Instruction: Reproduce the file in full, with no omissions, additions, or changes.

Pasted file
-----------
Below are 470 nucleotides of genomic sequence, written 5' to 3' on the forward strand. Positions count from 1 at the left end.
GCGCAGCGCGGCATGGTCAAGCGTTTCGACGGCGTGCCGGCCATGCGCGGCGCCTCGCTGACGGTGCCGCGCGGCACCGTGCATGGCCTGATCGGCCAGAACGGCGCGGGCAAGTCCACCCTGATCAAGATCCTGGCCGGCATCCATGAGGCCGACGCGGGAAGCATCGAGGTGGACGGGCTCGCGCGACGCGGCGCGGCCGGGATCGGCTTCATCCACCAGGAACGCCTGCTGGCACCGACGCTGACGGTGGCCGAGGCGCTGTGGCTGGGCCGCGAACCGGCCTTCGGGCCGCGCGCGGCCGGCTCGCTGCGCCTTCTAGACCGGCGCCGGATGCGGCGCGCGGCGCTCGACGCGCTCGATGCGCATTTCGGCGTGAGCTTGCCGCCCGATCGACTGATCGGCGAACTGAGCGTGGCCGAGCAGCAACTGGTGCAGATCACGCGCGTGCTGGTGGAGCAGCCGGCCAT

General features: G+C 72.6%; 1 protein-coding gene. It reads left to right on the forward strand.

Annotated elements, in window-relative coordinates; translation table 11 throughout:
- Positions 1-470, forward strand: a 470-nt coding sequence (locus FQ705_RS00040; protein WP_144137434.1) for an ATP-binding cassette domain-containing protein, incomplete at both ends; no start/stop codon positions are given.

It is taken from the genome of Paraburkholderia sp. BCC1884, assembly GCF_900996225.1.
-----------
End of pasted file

Below are 470 nucleotides of genomic sequence, written 5' to 3' on the forward strand. Positions count from 1 at the left end.
GCGCAGCGCGGCATGGTCAAGCGTTTCGACGGCGTGCCGGCCATGCGCGGCGCCTCGCTGACGGTGCCGCGCGGCACCGTGCATGGCCTGATCGGCCAGAACGGCGCGGGCAAGTCCACCCTGATCAAGATCCTGGCCGGCATCCATGAGGCCGACGCGGGAAGCATCGAGGTGGACGGGCTCGCGCGACGCGGCGCGGCCGGGATCGGCTTCATCCACCAGGAACGCCTGCTGGCACCGACGCTGACGGTGGCCGAGGCGCTGTGGCTGGGCCGCGAACCGGCCTTCGGGCCGCGCGCGGCCGGCTCGCTGCGCCTTCTAGACCGGCGCCGGATGCGGCGCGCGGCGCTCGACGCGCTCGATGCGCATTTCGGCGTGAGCTTGCCGCCCGATCGACTGATCGGCGAACTGAGCGTGGCCGAGCAGCAACTGGTGCAGATCACGCGCGTGCTGGTGGAGCAGCCGGCCAT

General features: G+C 72.6%; 1 protein-coding gene. It reads left to right on the forward strand.

Annotated elements, in window-relative coordinates; translation table 11 throughout:
- Positions 1-470, forward strand: a 470-nt coding sequence (locus FQ705_RS00040; protein WP_144137434.1) for an ATP-binding cassette domain-containing protein, incomplete at both ends; no start/stop codon positions are given.

It is taken from the genome of Paraburkholderia sp. BCC1884, assembly GCF_900996225.1.